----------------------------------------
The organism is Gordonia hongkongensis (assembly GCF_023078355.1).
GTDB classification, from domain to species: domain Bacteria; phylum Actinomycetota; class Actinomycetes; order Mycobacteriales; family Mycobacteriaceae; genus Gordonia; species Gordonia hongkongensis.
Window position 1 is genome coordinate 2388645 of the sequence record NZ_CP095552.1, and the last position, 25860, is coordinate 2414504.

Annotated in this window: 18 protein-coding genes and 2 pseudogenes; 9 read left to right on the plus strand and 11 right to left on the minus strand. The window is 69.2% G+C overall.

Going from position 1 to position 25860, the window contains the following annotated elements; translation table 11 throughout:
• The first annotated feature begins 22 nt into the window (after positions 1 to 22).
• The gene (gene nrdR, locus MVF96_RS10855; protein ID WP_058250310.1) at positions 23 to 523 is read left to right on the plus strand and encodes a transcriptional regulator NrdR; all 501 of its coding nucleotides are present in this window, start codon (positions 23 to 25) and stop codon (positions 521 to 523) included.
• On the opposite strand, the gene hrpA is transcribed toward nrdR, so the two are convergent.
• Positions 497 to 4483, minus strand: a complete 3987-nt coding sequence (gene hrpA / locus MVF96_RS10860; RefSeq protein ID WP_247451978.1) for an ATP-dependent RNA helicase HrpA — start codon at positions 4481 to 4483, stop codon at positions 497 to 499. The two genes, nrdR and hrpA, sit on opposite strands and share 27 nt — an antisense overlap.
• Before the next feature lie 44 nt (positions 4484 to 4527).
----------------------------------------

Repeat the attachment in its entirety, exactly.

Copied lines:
The organism is Gordonia hongkongensis (assembly GCF_023078355.1).
GTDB classification, from domain to species: domain Bacteria; phylum Actinomycetota; class Actinomycetes; order Mycobacteriales; family Mycobacteriaceae; genus Gordonia; species Gordonia hongkongensis.
Window position 1 is genome coordinate 2388645 of the sequence record NZ_CP095552.1, and the last position, 25860, is coordinate 2414504.

Annotated in this window: 18 protein-coding genes and 2 pseudogenes; 9 read left to right on the plus strand and 11 right to left on the minus strand. The window is 69.2% G+C overall.

Going from position 1 to position 25860, the window contains the following annotated elements; translation table 11 throughout:
• The first annotated feature begins 22 nt into the window (after positions 1 to 22).
• The gene (gene nrdR, locus MVF96_RS10855; protein ID WP_058250310.1) at positions 23 to 523 is read left to right on the plus strand and encodes a transcriptional regulator NrdR; all 501 of its coding nucleotides are present in this window, start codon (positions 23 to 25) and stop codon (positions 521 to 523) included.
• On the opposite strand, the gene hrpA is transcribed toward nrdR, so the two are convergent.
• Positions 497 to 4483, minus strand: a complete 3987-nt coding sequence (gene hrpA / locus MVF96_RS10860; RefSeq protein ID WP_247451978.1) for an ATP-dependent RNA helicase HrpA — start codon at positions 4481 to 4483, stop codon at positions 497 to 499. The two genes, nrdR and hrpA, sit on opposite strands and share 27 nt — an antisense overlap.
• Before the next feature lie 44 nt (positions 4484 to 4527).